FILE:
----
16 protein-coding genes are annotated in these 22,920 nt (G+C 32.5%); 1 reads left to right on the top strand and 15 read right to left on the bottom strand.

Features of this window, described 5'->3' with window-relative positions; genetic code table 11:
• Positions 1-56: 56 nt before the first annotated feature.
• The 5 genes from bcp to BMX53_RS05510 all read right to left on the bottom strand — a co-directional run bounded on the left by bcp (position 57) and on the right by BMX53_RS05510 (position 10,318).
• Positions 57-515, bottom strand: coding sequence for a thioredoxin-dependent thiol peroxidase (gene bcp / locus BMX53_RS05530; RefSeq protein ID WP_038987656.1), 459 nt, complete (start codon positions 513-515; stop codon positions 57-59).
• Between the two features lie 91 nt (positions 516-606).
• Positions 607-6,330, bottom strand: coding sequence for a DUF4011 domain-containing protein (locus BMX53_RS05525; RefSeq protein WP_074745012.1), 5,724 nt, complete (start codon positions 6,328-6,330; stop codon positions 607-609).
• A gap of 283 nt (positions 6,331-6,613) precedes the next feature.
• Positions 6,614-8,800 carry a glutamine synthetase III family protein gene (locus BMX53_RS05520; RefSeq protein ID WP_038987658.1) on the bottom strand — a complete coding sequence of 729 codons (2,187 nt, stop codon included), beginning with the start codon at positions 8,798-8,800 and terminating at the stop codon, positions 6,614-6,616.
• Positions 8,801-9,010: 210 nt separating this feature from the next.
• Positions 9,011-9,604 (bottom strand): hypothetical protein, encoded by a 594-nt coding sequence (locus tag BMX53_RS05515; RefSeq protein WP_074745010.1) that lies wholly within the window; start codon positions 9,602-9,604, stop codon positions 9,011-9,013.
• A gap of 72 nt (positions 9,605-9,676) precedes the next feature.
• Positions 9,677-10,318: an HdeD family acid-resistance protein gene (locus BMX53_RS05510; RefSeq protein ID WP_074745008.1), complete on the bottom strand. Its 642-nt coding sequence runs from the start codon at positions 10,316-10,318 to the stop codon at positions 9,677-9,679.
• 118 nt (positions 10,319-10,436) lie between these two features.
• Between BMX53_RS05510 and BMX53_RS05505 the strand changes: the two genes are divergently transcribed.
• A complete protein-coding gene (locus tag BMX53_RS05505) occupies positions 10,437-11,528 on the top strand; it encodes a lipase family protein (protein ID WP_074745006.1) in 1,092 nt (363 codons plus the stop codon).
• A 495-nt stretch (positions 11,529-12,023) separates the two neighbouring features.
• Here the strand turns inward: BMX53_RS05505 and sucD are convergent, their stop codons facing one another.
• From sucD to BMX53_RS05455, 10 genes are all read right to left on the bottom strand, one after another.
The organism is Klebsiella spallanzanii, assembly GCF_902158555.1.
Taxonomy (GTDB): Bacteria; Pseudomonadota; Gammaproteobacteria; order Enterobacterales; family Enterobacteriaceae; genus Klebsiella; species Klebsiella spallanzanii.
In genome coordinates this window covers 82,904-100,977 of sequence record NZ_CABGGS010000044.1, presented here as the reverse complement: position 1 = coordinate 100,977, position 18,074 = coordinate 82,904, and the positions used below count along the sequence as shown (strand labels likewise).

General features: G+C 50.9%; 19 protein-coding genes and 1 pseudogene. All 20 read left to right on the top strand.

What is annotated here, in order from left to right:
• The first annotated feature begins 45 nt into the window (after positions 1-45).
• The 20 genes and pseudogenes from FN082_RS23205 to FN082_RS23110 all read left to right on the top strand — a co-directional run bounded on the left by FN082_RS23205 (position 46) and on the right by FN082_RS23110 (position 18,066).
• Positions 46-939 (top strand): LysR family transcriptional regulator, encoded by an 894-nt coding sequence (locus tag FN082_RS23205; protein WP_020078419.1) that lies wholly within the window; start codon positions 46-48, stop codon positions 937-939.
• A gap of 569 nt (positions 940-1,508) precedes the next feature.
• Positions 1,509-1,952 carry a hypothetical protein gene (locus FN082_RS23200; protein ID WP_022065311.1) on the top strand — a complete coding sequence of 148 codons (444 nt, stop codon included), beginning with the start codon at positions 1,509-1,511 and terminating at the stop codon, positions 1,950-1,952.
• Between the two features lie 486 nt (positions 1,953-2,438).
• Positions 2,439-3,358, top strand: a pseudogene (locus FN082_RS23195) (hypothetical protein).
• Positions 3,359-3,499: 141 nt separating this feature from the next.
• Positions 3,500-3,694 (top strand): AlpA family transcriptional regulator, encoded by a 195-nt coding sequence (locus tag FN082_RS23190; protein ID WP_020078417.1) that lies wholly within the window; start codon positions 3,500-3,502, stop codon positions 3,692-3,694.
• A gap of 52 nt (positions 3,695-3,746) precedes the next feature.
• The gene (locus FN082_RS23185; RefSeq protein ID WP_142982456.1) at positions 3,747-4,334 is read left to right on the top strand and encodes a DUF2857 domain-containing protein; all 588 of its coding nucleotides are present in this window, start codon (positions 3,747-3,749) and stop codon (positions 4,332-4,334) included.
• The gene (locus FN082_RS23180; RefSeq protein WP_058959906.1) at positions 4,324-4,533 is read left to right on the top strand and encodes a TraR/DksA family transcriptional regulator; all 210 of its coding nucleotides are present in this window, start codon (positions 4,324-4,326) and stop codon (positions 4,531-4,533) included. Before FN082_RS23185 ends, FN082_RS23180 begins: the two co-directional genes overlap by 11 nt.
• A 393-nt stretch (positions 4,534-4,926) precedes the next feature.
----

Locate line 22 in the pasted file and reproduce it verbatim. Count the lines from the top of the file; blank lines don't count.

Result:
In genome coordinates this window covers 82,904-100,977 of sequence record NZ_CABGGS010000044.1, presented here as the reverse complement: position 1 = coordinate 100,977, position 18,074 = coordinate 82,904, and the positions used below count along the sequence as shown (strand labels likewise).